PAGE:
Ethics complaint filed against Long Beach council members

Long Beach City Hall on March 28, 2013.

Long Beach City Hall on March 28, 2013. (Credit: Tara Conry)

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A former Long Beach City Council president filed an ethics complaint Monday against three current council members, alleging that they violated the city's ethics code by accepting free legal services from a law firm that later landed a contract with the city.

The claims by James Hennessy, spokesman for the city's Republican Party, center on a 2011 lawsuit filed by Democrats Len Torres, Scott Mandel, Fran Adelson and then-council member Michael Fagen aimed at keeping the former acting police commissioner from receiving termination pay of $500,000.

The council members were represented by Uniondale law firm Harris Beach, which Hennessy alleges provided its services for free to the council members, who then voted in 2012 to hire Harris Beach to form the city's local development corporation. Such a gift would violate the city's ethics code, Hennessy said.


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In an interview, Hennessy said that the three council members "violated the code of ethics in that they didn't disclose this personal relationship that they had with this firm."

City officials were quick to condemn Hennessy's charge, but said they would need time to fully digest it.

Mandel said Hennessy's allegations were a distraction from the city's task of rebuilding from superstorm Sandy. Attempts to reach Adelson and Torres were not successful.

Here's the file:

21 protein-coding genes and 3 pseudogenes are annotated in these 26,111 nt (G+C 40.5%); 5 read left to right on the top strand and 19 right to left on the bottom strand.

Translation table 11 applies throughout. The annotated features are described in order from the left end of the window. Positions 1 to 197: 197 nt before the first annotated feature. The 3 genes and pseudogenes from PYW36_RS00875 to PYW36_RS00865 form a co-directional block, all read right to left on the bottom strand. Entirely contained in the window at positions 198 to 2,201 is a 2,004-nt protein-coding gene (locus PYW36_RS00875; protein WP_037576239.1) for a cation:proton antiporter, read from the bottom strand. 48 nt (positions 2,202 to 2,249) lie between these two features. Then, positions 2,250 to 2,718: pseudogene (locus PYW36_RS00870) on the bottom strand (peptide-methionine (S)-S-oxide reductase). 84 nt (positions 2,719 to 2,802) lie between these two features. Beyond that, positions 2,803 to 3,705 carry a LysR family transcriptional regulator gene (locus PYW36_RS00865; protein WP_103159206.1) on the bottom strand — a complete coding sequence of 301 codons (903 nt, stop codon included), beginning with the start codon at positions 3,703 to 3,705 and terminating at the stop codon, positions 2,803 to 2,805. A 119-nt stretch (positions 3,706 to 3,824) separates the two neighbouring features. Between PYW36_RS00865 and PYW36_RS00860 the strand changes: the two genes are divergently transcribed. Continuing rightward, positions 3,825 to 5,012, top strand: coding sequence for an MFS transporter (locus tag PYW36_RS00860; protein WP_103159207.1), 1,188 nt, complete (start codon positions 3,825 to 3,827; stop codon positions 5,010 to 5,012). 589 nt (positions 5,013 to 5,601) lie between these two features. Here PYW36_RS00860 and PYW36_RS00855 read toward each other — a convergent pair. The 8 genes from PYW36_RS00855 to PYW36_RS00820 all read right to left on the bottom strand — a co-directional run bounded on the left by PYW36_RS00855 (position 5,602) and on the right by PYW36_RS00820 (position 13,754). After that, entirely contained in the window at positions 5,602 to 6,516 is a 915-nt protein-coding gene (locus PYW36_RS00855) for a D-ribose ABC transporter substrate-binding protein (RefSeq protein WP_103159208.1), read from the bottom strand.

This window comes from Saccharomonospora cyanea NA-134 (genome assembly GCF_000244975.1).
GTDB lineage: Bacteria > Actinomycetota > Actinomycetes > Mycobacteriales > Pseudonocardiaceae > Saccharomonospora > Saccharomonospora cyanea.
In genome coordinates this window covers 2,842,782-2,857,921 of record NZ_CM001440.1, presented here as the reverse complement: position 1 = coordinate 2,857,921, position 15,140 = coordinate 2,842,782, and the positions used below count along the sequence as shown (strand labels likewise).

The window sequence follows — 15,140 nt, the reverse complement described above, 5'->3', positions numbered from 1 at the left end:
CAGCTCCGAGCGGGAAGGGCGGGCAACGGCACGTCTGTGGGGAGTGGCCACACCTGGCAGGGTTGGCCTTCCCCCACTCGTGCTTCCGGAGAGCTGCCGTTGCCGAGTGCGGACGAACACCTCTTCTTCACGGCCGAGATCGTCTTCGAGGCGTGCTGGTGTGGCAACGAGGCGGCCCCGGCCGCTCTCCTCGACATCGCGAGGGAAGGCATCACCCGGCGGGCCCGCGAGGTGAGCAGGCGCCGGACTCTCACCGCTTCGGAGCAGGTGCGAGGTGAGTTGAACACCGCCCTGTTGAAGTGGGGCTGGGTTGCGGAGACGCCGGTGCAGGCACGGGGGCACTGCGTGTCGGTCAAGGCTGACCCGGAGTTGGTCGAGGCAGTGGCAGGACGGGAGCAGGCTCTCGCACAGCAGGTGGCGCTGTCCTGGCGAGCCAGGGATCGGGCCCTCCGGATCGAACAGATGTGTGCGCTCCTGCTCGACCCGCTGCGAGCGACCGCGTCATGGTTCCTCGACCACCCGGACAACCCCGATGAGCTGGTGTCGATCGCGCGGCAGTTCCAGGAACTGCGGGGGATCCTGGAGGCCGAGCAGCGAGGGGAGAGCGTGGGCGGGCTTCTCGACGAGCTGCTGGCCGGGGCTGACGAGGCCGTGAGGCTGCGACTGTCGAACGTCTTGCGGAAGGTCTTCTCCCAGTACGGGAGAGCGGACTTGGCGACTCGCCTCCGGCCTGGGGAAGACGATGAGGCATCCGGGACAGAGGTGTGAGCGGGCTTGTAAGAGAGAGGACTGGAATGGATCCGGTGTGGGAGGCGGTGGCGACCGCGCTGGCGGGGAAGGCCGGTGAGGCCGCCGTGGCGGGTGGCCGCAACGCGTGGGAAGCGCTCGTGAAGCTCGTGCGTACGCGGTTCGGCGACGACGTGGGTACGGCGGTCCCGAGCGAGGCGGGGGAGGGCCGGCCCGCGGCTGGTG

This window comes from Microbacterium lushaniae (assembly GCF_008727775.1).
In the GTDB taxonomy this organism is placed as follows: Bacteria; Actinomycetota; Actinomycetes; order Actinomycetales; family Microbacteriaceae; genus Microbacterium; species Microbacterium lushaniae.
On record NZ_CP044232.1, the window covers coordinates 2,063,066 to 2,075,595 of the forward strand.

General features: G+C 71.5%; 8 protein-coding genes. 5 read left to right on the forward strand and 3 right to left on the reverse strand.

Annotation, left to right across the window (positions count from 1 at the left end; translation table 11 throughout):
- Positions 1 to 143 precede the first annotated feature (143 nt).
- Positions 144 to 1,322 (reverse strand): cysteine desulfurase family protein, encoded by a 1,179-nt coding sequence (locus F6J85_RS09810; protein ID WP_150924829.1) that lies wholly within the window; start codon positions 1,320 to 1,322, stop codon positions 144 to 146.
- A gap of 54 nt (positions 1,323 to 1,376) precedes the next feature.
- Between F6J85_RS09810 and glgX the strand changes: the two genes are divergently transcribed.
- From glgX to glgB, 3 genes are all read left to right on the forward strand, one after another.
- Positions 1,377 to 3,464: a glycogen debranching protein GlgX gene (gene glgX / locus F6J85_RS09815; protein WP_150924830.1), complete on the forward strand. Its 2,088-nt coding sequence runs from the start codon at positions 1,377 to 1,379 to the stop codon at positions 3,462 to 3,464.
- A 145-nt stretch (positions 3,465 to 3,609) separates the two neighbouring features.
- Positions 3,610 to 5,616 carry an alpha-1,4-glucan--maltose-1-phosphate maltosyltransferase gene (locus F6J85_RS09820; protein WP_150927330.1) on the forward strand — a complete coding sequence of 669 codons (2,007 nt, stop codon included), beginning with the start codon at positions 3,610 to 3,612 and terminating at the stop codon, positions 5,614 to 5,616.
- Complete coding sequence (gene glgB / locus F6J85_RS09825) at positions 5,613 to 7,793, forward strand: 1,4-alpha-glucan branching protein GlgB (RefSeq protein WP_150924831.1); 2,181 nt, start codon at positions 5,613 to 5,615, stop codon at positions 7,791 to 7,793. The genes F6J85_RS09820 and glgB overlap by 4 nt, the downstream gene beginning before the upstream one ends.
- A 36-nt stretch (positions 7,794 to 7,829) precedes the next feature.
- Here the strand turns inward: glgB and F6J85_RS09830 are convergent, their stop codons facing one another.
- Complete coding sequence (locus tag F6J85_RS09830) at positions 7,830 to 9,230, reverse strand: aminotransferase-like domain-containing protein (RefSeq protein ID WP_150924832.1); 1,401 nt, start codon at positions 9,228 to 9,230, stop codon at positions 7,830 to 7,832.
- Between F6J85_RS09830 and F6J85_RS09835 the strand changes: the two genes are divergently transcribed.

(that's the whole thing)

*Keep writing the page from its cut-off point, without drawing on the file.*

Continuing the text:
"We invite him to put aside his bias and agenda, and to lend a hand to our city and his neighbors as we continue to work together to rebuild," Mandel said in a statement.

Hennessy said he was not focusing on Fagen, who was removed from his seat in February after being convicted of charges related to his illegal collection of unemployment benefits, although Hennessy's complaint letter asks the ethics board to investigate Fagen's conduct as well.

A call to Harris Beach was not returned Monday.

City Manager Jack Schnirman, a Democratic appointee, said Harris Beach was chosen because of its experience in setting up development corporations.

"I realize that silly season is taking off, but my job is to focus on the city's physical and fiscal recovery without distraction," Schnirman said in a statement, referring to the upcoming race for three council seats, including Mandel's.

Michael Zapson, Long Beach's Democratic chairman, called Hennessy's charges "completely without merit" and "ridiculous."

Zapson said that the lawsuit by Mandel, Torres and Adelson was intended to block payouts to city Republicans.

Hennessy also filed a complaint with Nassau District Attorney Kathleen Rice's office Monday against the three council members. A spokesman for the district attorney's office said Monday the office is reviewing the allegations.

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